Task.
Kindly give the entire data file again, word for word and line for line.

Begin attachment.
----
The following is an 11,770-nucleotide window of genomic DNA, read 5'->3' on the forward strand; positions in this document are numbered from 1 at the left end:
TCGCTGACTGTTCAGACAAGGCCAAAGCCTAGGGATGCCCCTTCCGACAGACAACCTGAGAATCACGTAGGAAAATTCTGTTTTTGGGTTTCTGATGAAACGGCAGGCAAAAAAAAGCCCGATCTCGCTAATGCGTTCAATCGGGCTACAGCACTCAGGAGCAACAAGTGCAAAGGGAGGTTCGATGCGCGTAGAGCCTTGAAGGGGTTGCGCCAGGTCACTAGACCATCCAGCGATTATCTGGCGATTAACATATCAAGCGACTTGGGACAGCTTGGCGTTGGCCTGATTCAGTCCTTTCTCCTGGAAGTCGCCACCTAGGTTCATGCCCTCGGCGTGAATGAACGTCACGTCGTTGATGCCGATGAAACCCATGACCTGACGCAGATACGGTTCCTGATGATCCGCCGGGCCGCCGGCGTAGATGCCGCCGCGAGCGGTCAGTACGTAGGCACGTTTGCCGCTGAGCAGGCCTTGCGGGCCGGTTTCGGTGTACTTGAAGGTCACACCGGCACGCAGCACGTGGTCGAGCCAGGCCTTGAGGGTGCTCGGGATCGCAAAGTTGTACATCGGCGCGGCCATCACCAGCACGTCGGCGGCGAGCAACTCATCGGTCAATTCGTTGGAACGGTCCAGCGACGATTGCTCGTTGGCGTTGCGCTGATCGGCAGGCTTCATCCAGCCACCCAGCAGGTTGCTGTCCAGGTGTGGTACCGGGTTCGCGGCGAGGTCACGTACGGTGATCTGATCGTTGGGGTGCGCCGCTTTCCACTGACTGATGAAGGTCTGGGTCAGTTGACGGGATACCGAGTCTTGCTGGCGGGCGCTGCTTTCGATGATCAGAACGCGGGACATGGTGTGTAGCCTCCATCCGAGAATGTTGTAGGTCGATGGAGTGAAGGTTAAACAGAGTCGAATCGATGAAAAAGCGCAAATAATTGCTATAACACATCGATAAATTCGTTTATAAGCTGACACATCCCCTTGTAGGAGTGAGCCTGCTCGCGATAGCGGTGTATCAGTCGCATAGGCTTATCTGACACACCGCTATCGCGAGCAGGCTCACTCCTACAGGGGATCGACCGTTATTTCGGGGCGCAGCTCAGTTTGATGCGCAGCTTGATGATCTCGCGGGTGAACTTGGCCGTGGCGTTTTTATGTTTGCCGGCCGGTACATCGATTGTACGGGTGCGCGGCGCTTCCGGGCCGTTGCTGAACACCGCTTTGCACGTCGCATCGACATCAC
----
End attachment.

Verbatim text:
The following is an 11,770-nucleotide window of genomic DNA, read 5'->3' on the forward strand; positions in this document are numbered from 1 at the left end:
TCGCTGACTGTTCAGACAAGGCCAAAGCCTAGGGATGCCCCTTCCGACAGACAACCTGAGAATCACGTAGGAAAATTCTGTTTTTGGGTTTCTGATGAAACGGCAGGCAAAAAAAAGCCCGATCTCGCTAATGCGTTCAATCGGGCTACAGCACTCAGGAGCAACAAGTGCAAAGGGAGGTTCGATGCGCGTAGAGCCTTGAAGGGGTTGCGCCAGGTCACTAGACCATCCAGCGATTATCTGGCGATTAACATATCAAGCGACTTGGGACAGCTTGGCGTTGGCCTGATTCAGTCCTTTCTCCTGGAAGTCGCCACCTAGGTTCATGCCCTCGGCGTGAATGAACGTCACGTCGTTGATGCCGATGAAACCCATGACCTGACGCAGATACGGTTCCTGATGATCCGCCGGGCCGCCGGCGTAGATGCCGCCGCGAGCGGTCAGTACGTAGGCACGTTTGCCGCTGAGCAGGCCTTGCGGGCCGGTTTCGGTGTACTTGAAGGTCACACCGGCACGCAGCACGTGGTCGAGCCAGGCCTTGAGGGTGCTCGGGATCGCAAAGTTGTACATCGGCGCGGCCATCACCAGCACGTCGGCGGCGAGCAACTCATCGGTCAATTCGTTGGAACGGTCCAGCGACGATTGCTCGTTGGCGTTGCGCTGATCGGCAGGCTTCATCCAGCCACCCAGCAGGTTGCTGTCCAGGTGTGGTACCGGGTTCGCGGCGAGGTCACGTACGGTGATCTGATCGTTGGGGTGCGCCGCTTTCCACTGACTGATGAAGGTCTGGGTCAGTTGACGGGATACCGAGTCTTGCTGGCGGGCGCTGCTTTCGATGATCAGAACGCGGGACATGGTGTGTAGCCTCCATCCGAGAATGTTGTAGGTCGATGGAGTGAAGGTTAAACAGAGTCGAATCGATGAAAAAGCGCAAATAATTGCTATAACACATCGATAAATTCGTTTATAAGCTGACACATCCCCTTGTAGGAGTGAGCCTGCTCGCGATAGCGGTGTATCAGTCGCATAGGCTTATCTGACACACCGCTATCGCGAGCAGGCTCACTCCTACAGGGGATCGACCGTTATTTCGGGGCGCAGCTCAGTTTGATGCGCAGCTTGATGATCTCGCGGGTGAACTTGGCCGTGGCGTTTTTATGTTTGCCGGCCGGTACATCGATTGTACGGGTGCGCGGCGCTTCCGGGCCGTTGCTGAACACCGCTTTGCACGTCGCATCGACATCAC